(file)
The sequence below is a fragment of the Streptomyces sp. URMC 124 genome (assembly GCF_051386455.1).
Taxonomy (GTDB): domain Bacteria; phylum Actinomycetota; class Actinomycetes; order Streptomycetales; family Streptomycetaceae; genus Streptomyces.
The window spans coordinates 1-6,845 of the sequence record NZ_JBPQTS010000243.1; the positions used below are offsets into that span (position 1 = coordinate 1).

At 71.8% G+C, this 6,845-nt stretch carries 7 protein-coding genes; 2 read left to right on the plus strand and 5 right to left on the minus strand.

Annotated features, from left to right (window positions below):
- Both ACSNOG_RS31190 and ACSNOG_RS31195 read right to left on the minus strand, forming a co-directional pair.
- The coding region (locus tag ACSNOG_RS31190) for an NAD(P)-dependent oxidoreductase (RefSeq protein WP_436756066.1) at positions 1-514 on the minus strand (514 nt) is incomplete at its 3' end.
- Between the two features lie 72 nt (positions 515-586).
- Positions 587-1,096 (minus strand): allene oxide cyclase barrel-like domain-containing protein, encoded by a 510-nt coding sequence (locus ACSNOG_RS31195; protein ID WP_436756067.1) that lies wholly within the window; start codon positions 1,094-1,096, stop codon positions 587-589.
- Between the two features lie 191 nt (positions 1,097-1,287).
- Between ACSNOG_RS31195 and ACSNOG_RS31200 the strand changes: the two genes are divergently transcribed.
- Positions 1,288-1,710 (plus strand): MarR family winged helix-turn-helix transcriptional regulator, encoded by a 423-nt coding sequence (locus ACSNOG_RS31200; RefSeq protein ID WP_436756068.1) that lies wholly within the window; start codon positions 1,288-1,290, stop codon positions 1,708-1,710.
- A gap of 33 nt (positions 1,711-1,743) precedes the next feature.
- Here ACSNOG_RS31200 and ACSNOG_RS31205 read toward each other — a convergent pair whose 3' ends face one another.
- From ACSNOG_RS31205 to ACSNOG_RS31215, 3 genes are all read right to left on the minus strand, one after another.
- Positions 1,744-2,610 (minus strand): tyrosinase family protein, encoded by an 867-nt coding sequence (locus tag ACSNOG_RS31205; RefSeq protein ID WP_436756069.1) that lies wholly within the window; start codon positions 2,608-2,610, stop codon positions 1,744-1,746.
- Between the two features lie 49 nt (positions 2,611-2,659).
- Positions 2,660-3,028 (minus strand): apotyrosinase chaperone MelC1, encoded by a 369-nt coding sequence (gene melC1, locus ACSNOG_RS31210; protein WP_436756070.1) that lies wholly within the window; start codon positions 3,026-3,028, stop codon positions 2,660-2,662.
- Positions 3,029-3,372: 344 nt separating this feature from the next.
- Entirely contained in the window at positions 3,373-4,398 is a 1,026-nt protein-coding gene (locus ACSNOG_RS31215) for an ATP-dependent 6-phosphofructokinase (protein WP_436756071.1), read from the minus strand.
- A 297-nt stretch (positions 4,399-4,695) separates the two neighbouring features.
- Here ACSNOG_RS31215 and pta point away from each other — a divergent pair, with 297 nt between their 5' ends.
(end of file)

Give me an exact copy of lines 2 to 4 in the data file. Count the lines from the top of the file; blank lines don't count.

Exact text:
Taxonomy (GTDB): domain Bacteria; phylum Actinomycetota; class Actinomycetes; order Streptomycetales; family Streptomycetaceae; genus Streptomyces.
The window spans coordinates 1-6,845 of the sequence record NZ_JBPQTS010000243.1; the positions used below are offsets into that span (position 1 = coordinate 1).

At 71.8% G+C, this 6,845-nt stretch carries 7 protein-coding genes; 2 read left to right on the plus strand and 5 right to left on the minus strand.